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Suriname addresses climate threat with new agency



By Marvin A. Hokstam*

native_suriname_womanA native Surinamese woman watches a ceremony performed at sunrise in the palm garden in Paramaribo on August 9, 2011. REUTERS/Ranu AbhelakhPARAMARIBO, Suriname–Low-lying and heavily forested Suriname, which counts itself among the five nations most vulnerable to the effects of climate change, has created the country’s first climate-compatible development agency, aimed at bringing together the country’s ministries to deal with climate challenges.

“We owe it to our children to prepare ourselves for the effects climate change will have on our country,” President Desi Bouterse said earlier this month at a ceremony marking the launch of the agency.

According to Suriname’s government, sea level rise is expected to bring worsening erosion, large-scale inundation, loss of farmland, a reduction in available freshwater, more drought and extreme rainfall and worsening health challenges to the coastal South American nation.

The new agency aims to coordinate the country’s policies on climate change mitigation and adaptation and forest conservation, and help Suriname win international funding to help it deal with climate impacts and adopt a lower carbon development strategy.

It will also lead the country’s Climate Change Fund, charged with managing funds secured for climate adaptation, and support a Climate Compatible Knowledge Institute, which will give scientific support to climate efforts.


“Basically our agency is established to consolidate Suriname’s climate change adaptation efforts. We’re here to combine and complement the work of other institutes. When you want results in these matters, it’s best to execute from one central point. A multitude of institutes that sometimes work across each other doesn’t work,” said John Goedschalk, the U.S.-trained economist chosen by Suriname’s president to lead the new agency.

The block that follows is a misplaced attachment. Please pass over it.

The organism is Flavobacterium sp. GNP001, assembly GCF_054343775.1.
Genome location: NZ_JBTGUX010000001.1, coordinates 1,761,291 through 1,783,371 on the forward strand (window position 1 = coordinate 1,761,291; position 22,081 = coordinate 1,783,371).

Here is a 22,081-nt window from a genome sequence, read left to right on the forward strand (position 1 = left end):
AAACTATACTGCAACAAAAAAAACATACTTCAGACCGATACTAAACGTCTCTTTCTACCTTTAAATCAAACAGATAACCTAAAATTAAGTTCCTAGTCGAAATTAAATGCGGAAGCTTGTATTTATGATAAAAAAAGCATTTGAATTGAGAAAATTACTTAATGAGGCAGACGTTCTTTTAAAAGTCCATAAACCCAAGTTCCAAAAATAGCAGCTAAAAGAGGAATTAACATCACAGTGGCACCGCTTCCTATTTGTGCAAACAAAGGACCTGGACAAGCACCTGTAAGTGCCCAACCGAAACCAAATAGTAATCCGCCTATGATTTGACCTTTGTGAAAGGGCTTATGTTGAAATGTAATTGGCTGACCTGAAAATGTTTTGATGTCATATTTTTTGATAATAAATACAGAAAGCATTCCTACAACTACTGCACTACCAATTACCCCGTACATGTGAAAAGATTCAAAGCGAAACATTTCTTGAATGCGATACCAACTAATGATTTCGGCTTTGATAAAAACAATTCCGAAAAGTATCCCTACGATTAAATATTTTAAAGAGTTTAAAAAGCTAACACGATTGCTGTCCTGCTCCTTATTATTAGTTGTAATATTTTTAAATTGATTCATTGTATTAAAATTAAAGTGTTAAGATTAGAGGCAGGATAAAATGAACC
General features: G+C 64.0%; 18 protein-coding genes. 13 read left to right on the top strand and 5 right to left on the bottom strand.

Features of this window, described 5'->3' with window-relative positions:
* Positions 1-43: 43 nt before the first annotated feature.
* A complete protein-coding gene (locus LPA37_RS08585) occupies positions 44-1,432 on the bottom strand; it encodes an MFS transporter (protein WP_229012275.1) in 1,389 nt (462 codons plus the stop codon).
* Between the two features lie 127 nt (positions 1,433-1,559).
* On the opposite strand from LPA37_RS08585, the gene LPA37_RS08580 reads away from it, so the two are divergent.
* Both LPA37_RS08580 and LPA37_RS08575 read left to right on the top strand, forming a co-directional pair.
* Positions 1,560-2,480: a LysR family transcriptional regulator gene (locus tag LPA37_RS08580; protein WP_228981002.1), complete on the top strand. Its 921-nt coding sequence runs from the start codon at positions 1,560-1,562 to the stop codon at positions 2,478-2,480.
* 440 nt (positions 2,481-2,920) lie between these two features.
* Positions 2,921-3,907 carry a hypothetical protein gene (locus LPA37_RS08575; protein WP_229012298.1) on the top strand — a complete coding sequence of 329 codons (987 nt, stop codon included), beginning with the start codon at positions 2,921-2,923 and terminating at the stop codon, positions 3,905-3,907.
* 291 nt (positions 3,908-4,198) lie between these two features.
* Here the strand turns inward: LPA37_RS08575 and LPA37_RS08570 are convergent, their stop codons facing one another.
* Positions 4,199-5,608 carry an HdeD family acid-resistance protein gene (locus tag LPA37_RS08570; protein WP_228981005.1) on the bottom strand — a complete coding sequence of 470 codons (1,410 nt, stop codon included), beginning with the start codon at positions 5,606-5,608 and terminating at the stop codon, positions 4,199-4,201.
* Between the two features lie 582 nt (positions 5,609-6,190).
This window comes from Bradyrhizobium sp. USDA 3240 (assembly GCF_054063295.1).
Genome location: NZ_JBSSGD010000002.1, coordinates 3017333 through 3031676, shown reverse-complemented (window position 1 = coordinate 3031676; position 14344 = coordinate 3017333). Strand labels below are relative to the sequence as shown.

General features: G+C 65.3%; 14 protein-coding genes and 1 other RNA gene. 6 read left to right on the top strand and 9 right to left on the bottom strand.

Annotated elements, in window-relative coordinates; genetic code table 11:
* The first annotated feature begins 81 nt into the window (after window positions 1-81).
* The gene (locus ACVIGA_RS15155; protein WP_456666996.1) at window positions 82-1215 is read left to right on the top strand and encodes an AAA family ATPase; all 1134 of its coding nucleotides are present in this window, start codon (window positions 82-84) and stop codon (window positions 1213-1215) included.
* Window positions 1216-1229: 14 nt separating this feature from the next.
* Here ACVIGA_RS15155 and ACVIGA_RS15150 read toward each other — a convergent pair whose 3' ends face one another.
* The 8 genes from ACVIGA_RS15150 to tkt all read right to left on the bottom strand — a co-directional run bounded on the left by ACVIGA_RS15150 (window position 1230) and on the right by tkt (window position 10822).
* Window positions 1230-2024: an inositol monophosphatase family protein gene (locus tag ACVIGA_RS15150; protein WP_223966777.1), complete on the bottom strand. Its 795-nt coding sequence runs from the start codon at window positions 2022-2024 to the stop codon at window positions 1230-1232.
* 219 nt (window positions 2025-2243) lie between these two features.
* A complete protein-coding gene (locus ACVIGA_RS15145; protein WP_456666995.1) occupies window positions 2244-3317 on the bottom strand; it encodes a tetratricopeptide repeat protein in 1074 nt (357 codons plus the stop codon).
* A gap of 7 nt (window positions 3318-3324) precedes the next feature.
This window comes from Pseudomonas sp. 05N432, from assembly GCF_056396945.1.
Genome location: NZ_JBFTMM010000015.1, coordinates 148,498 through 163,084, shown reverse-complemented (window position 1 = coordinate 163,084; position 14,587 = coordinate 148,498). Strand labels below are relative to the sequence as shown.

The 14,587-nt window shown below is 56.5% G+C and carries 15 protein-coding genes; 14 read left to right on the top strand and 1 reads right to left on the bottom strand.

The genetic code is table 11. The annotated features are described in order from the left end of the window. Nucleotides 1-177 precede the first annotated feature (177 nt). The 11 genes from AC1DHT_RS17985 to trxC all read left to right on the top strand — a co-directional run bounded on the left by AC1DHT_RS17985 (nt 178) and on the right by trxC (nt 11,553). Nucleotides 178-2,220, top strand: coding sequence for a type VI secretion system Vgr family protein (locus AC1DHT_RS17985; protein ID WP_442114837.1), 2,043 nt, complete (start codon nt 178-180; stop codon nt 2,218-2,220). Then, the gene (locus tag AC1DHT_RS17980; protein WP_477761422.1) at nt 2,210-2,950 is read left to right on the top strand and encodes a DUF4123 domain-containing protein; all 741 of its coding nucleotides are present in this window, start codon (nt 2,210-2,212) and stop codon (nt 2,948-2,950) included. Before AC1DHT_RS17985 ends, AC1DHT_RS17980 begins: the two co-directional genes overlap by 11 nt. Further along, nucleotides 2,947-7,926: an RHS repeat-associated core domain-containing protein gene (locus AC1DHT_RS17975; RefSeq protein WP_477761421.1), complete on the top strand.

Scientists and conservation agencies applauded the new effort, saying having just one agency dealing with climate issues would make their lives easier.

“The establishment of this agency says that government understands that there should be structure and uniformity when approaching climate change; so far there was no central point from which this was done, which led to (us) having to deal with multiple ministries,” said Armand Moredjo, Conservation International’s technical director in Suriname. He said his organization was “enthused” by the move.

Until now, climate change adaptation in Suriname has been largely piecemeal, even as the government has underscored the far reaching impact the phenomenon could have.

In a report to the United Nations Framework Convention on Climate Change (UNFCCC), Suriname’s government predicted that that climate change would bring a range of serious problems, including more intense rainfall and drought and inundation of low-lying regions.


So far, however, the country’s largest projects to deal with climate change have included only an ongoing carbon inventory being conducted on the forests of Suriname and a pilot project by the University of Suriname to clone black mangroves and replant them along the muddy, eroded coastline of the country’s western Coronie district.